Time For Return To Glory?

... but variables likely to bring them down


September 07, 2006|By PETER SCHMUCK

Heaven knows it would be great to go to Miami in late January, sip a couple of umbrella drinks at South Beach and spend a week listening to the Ravens tell the national media that no one gave them any credit or believed they could get to the Super Bowl.

It would be great to predict that Steve McNair will lead the team to an 11-win season and bang out a couple of playoff wins and maybe get another Most Valuable Player Award. Who among the purple-clad legions wouldn't want to see that?

So, let me be the first to say that it is not out of the question ... that it is within the realm of possibility ... that the Ravens are a good-looking team on paper and have a chance to be pretty good on FieldTurf. And yet there are a whole bunch of things standing in the way of the Super Bowl.

They're called variables.

They are the things that cannot be predicted, and they are the unseen obstacles on the road to riches and ruin. Every team encounters them, but the Ravens have so many that it is hard to imagine them turning around last year's 6-10 record, much less breezing through the playoffs.

Let's start with McNair, whose arrival has unleashed a new wave of understandable optimism after several years of quarterback angst. The guy is one tough hombre and an outstanding leader (those are intangibles, not variables), but he is not indestructible. If he can stay on the field for, say, 14 of the 16 regular-season games, the Ravens could make the playoffs. If not, well, why spoil a perfectly good NFL opening weekend worrying about it?

The thing about variables is that they are basically individual strands in a fabric of uncertainty. No discussion of McNair's ability to remain on the field is possible without an examination of the entire starting offense, which didn't exactly light the world on fire during the preseason.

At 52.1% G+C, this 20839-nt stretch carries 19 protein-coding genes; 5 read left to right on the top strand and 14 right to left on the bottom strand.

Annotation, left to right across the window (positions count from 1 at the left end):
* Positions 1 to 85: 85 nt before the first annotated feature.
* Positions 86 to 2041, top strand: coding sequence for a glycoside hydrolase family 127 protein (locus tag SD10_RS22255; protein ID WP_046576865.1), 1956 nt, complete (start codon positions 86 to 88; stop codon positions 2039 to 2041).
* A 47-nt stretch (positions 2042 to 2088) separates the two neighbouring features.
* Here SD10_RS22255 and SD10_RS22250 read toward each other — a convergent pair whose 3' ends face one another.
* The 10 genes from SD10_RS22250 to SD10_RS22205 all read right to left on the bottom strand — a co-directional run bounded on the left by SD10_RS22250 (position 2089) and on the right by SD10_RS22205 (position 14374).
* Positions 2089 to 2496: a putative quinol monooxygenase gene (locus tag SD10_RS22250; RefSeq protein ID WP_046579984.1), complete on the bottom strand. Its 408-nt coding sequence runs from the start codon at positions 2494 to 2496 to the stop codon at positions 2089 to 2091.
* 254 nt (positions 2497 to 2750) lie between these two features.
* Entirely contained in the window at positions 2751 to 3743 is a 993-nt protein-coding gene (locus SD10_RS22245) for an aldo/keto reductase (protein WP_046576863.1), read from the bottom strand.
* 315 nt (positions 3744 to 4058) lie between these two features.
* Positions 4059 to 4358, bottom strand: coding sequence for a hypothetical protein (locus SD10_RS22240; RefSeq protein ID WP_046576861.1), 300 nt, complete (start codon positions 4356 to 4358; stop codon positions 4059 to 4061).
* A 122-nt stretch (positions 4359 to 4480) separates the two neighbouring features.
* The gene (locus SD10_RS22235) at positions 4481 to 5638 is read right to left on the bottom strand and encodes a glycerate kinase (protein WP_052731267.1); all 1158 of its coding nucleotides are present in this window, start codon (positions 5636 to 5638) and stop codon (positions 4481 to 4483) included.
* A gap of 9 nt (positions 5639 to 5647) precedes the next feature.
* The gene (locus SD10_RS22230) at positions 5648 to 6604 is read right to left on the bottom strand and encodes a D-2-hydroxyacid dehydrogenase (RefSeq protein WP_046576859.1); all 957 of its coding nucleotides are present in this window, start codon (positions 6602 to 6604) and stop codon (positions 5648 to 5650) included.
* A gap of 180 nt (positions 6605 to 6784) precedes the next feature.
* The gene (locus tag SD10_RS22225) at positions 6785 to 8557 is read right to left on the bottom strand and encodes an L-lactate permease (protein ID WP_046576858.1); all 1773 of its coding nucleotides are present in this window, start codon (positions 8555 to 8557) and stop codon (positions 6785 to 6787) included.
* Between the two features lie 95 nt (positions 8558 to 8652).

McNair's productivity depends on the success of the running game, the depth of the receiving corps and, most importantly, a much-maligned offensive line that needs to take a big step forward from 2005.

There were some positive signs during the final preseason game against the Washington Redskins, but the offensive line might be the most important variable of all, since the running game, the passing game and McNair's best chance of staying off the injured reserve list pretty much depend on the chemistry Jonathan Ogden and Co. develop up front.

The running game was supposed to be a major strength - and may still pan out that way - but the nagging hip injury that kept Jamal Lewis off the field the last two preseason games has created still another area of uncertainty as the Ravens prepare to open the season on the road against the Tampa Bay Buccaneers.

Mike Anderson and Musa Smith represent solid depth at running back, but Anderson averaged 2.6 yards per carry during the preseason and Smith's flashy performance came largely against third-string competition.

The Ravens are confident that Lewis will be ready to go against the Bucs, but no one really knows where he's going to be - production-wise - at that point.

Certainly, there aren't as many ifs on the other side of the ball, but there are a few questions that were not answered over the past five weeks. No. 1 draft choice Haloti Ngata has yet to make a strong impression on the defensive line, and team leader Ray Lewis is coming off a difficult 2005 season that left room to wonder how much longer he'll be a major force at linebacker.

The wondering doesn't stop there. The Ravens have two of the top big-play defenders in the game, but Ed Reed and Chris McAlister had just one interception each last season. To get where this team wants to go, those two have to make some game-breaking plays.

By the way, it could all happen, in which case the Ravens might go 11-5 and head into the postseason on a roll, but the odds say otherwise because too many different things have to go right for them to get deep into the playoffs.

It's sort of like flipping a coin 10 times and not being able to afford it ever coming up tails.


"The Peter Schmuck Show" airs on WBAL (1090 AM) at noon on Saturdays.

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